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post #97 of 3692 Old 04-10-2011, 09:20 PM
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I'm a bit confused about the Toshiba cell whether it is considered a dual role CPU-GPU. The PS3 uses Cell CPU with Nvidia GPU IIRC. Which also sort of make you wonder why not utilise the inbuilt VP in the GPU then ie anecdotally VP and GPU are still very distinct purpose processors to the engineers /designers.

If your projection of GPU progress over time is correct we should see better performance PER WATT out of this Toshiba Cell TV.
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post #98 of 3692 Old 04-11-2011, 02:52 AM
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Quote:
Originally Posted by specuvestor View Post

I'm a bit confused about the Toshiba cell whether it is considered a dual role CPU-GPU. The PS3 uses Cell CPU with Nvidia GPU IIRC. Which also sort of make you wonder why not utilise the inbuilt VP in the GPU then ie anecdotally VP and GPU are still very distinct purpose processors to the engineers /designers.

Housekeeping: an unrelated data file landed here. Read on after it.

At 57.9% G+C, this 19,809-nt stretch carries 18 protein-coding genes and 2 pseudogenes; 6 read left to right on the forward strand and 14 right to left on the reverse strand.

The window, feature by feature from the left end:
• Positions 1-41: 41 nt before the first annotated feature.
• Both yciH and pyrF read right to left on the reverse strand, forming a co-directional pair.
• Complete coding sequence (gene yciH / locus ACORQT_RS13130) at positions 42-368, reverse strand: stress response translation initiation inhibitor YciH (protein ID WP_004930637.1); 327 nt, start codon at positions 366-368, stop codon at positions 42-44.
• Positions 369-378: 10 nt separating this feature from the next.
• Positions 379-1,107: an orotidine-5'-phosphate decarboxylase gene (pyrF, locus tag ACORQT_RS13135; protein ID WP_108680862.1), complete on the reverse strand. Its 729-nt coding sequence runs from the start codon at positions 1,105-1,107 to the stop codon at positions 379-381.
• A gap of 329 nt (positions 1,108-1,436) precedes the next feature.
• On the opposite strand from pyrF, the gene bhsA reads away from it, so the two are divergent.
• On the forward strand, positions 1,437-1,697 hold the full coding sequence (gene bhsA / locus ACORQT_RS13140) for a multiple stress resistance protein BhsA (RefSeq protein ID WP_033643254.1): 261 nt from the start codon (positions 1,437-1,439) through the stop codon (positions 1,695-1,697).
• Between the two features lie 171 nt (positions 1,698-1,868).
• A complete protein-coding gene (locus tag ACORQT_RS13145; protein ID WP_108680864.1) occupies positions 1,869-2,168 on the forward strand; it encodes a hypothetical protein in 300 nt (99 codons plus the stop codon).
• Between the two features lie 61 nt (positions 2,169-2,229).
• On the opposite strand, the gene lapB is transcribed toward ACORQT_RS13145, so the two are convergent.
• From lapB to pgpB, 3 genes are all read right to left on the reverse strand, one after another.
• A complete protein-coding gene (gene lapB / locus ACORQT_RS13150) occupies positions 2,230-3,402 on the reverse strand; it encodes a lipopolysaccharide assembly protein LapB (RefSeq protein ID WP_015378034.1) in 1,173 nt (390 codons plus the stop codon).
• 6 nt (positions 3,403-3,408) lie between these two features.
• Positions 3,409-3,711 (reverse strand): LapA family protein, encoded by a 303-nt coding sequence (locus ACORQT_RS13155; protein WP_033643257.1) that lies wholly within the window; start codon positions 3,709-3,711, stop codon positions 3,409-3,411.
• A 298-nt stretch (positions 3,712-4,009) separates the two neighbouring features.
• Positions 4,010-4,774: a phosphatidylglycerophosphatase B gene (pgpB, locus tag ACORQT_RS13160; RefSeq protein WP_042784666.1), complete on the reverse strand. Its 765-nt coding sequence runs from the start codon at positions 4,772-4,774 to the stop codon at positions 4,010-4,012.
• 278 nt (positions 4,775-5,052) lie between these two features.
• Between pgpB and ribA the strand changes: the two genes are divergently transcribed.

I don't know if the PS3's RSX features an VPU within the GPU (akin to the X360's Xenon). Because all the video processing is done on the Cell via specially written software.

Without the Cell, the graphics of PS3 would have been significantly inferior to the X360. The SPEs can be programmed to process number of tasks such 3D render, AI, physics etc. But unfortunately, the developers have to develop their own set of tools to optimize the cell (unless someone create a highly efficient pipeline). That's why only a handful of games look better on the PS3 (and all of which are 1st party titles).

Simply put, the Cell is a unique processor. It has characteristics of both CPU and GPU. But it doesn't feature on-board VPU. So everything has to be done on the software level.

Quote:
Originally Posted by specuvestor View Post

If your projection of GPU progress over time is correct we should see better performance PER WATT out of this Toshiba Cell TV.

As it turned out that's excatly what AMD have done with fusion (8-18W).